In recent years, people have been spending less and less time interacting with nature. But according to researchers, natural environments and nature might be associated with improvements in symptoms of depression.1,2

Although energy levels might be low and I might be disinterested in my surroundings, I have found that even a short walk in a park helped.
~ Helen*

Scientists have suggested that natural environments can lead to feelings of happiness and pleasure.2 What’s more, there can be a positive relationship between time spent in nature and a reduced risk of depression.1,2

Nature can be different for different people and might include different places and spaces. Nature is often considered as something that exists far away from cities. But in reality, there is nature all around us, and flowers and plants can bring nature closer to you within your home.

Even in the city you can find places that allow you to connect with nature, for instance, all the gardens and parks in/or around the center of the city.~ Maria*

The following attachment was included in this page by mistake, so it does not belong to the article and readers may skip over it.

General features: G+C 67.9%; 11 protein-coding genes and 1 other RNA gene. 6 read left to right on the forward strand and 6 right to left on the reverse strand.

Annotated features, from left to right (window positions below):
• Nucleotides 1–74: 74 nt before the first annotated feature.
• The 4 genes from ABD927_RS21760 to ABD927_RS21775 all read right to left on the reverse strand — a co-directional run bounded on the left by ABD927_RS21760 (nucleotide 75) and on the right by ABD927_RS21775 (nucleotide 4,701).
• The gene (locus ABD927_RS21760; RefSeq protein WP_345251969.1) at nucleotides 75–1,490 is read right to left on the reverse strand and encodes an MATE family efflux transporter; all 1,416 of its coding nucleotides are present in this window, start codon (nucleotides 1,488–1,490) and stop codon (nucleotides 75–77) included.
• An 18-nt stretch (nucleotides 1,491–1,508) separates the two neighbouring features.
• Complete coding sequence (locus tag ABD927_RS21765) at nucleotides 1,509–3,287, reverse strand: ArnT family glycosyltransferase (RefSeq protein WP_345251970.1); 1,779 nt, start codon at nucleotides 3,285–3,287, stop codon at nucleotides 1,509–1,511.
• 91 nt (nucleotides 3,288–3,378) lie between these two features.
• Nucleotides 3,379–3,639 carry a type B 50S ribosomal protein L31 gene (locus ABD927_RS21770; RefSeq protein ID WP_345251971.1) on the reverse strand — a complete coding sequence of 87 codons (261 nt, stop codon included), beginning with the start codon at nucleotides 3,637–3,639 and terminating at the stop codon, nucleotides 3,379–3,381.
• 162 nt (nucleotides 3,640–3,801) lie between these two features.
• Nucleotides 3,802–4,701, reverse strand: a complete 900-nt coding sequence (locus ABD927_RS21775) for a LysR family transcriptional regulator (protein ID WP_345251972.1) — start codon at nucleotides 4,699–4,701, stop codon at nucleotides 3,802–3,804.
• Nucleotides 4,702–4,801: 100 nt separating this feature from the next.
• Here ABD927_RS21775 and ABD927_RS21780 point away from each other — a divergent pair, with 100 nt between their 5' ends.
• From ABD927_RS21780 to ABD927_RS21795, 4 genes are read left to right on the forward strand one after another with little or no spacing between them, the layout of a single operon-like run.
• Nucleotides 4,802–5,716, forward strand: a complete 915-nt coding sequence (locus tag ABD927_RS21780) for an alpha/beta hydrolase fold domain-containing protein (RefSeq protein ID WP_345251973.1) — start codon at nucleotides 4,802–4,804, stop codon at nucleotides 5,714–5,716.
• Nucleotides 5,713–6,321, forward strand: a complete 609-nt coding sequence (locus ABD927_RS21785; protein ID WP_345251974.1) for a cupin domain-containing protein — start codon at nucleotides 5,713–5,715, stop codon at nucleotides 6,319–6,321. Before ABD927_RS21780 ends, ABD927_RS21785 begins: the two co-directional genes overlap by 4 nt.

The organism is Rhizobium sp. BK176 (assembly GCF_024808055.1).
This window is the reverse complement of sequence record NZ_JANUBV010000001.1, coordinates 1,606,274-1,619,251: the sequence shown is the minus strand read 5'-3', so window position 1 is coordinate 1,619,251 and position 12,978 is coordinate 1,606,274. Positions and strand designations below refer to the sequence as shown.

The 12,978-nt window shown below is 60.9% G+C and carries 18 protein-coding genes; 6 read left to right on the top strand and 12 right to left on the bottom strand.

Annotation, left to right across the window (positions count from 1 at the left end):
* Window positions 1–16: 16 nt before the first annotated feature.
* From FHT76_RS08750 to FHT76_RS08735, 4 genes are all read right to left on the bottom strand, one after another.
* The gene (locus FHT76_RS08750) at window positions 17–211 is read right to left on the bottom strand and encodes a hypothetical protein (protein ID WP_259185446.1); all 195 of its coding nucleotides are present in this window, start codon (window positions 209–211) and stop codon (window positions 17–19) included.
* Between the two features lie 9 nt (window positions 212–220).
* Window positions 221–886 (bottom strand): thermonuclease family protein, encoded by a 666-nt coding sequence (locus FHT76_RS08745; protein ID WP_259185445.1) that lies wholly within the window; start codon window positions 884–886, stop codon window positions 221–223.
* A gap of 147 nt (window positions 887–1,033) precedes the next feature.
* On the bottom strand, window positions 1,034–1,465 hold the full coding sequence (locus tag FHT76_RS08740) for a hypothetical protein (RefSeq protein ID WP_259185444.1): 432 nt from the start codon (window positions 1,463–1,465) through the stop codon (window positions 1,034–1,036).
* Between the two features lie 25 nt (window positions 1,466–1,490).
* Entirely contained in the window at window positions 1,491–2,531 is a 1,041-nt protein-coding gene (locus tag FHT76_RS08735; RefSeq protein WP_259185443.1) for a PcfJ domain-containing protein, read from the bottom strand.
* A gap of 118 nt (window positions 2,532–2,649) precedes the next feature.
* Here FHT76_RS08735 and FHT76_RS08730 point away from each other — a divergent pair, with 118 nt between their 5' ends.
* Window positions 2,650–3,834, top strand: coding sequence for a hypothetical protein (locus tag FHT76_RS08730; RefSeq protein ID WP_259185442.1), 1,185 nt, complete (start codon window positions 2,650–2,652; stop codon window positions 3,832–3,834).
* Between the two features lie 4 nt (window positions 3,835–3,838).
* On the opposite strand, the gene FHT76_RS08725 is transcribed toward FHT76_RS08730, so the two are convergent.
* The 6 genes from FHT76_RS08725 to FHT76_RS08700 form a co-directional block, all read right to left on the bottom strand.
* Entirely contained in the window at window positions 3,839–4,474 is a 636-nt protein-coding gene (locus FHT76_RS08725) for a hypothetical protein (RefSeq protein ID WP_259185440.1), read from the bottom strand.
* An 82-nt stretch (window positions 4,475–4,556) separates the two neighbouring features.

Taking the time to be mindful of, experience, and appreciate natural environments is important.1,2

I take in all the sights, sounds and smells of nature at the beach whilst surfing. I breathe and I think about my breathing and although it’s not always easy, it’s always worth it.~ Thomas*

There can be a positive relationship between time spent in nature and reduced risk of depression1,2
Natural environments and nature can lead to happiness and pleasure2
Nature can be defined differently by each person, and can include different places.

 

*Names changed.
 

References

  1. van den Bosch M, Meyer-Lindenberg A. Environmental exposures and depression: Biological mechanisms and epidemiological evidence. Annu Rev Public Health. 2019;40:239-259.
  2. Pearson DG, Craig T. The great outdoors? Exploring the mental health benefits of natural environments. Front Psychol. 2014;5:1178.